Mobility’s Rise in the Enterprise

Discussions about mobility’s rise in the enterprise invariably revolve around the challenges CIOs face in grappling with the influx of personal mobile and wireless devices on the job. Employees across the corporate hierarchy look to use these tools for a range of activities, from basic work e-mail access to the ability to tap into corporate data, applications and networks while on the go.

Enterprises are taking an array of approaches to handling this new mobility. Some, such as Wells Fargo, take a strict, no-personal-devices-at-work policy, driven in part by the heavy regulations placed on the financial industry. Others, such as The Chubb Group of Insurance Companies, recognize the value of a mobile workforce and are planning to migrate to an employee-liable model governed by strict security requirements.

The KLA-Tencors of the world are already there, operating in a completely individual-liable mobility mode. Still others, such as Royal Caribbean Cruises Ltd., are moving full-steam ahead with a range of mobile tools that go way beyond traditional e-mail and calendaring in an effort to enhance customer service and improve productivity.

No matter the business vertical, CIOs generally agree that they face three core issues around enterprise mobility that are going to continue to shape their strategy in 2011 and beyond. These are:

  • security of devices and mobile data;
  • provisioning and servicing mobile users; and
  • keeping ahead of rapidly changing technology.

“People are looking for convergence,” says Don Garvey, CISO of Chubb. “They only want to carry one device. They want their corporate and personal information in one place. Technology can permit that. Our challenge is that we need to secure it and administer it.”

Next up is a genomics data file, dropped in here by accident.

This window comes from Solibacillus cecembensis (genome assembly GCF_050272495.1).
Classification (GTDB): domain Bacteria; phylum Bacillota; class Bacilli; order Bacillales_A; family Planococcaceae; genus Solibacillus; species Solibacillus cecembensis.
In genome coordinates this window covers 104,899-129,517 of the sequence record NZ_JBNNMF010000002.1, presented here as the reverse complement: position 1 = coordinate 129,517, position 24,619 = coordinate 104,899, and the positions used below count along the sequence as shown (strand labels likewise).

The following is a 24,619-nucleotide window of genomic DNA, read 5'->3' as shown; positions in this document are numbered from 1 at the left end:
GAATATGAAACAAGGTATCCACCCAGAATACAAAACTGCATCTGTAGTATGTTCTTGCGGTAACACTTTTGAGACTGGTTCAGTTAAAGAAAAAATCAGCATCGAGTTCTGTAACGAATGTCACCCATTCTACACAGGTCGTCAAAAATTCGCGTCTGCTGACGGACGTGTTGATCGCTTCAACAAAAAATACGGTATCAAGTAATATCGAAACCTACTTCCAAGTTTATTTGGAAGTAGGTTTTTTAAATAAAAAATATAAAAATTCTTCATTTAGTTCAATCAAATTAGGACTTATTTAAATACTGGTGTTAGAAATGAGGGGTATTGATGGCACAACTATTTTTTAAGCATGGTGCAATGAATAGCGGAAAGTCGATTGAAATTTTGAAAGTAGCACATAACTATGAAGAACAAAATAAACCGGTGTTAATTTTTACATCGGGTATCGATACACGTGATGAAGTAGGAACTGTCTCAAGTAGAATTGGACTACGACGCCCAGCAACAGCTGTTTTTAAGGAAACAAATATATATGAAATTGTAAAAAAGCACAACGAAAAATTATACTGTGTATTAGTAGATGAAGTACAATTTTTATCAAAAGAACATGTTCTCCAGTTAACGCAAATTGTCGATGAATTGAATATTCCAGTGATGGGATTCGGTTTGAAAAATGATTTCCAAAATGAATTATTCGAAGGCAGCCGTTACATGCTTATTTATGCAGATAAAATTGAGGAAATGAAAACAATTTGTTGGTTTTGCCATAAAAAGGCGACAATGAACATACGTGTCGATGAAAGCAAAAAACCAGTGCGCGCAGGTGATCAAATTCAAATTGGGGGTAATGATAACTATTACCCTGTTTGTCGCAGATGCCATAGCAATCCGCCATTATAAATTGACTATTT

Garvey notes that the concept isn’t limited to smartphones: “My counterparts [at other enterprises] and I are all anticipating a movement toward personal computing devices–laptops and desktops–on company networks. Most companies will permit those devices on the network. I participate in a group of security pros at other Fortune 250 companies, and we collectively have discussed these issues. I was very surprised to learn that nearly every company is looking at personally owned devices and how to put them on their network.” (For more on the Chubb Group’s Strategy, read the article Chubb Group’s Any Time, Any Place Computing.)

Ashwin Ballal, CIO of semiconductor company KLA-Tencor, agrees. ” Our policy is to not buy any of our mobile devices,” he says. “All our mobile devices are personally owned.” (For more on KLA-Tencor’s strategy, read the article iPad at Work: KLA-Tencor Employees Get a Treat.)

This is far from the case at Wells Fargo–at least for now. “We have a strict policy: There is no device that gets onto our infrastructure unless [it is] a corporate-owned device,” says Jim Spicer, EVP/Group Executive and CIO of Wells Fargo Corporate Technology and Data. “[This] simplifies a lot of issues other companies may have with managing smartphones.”

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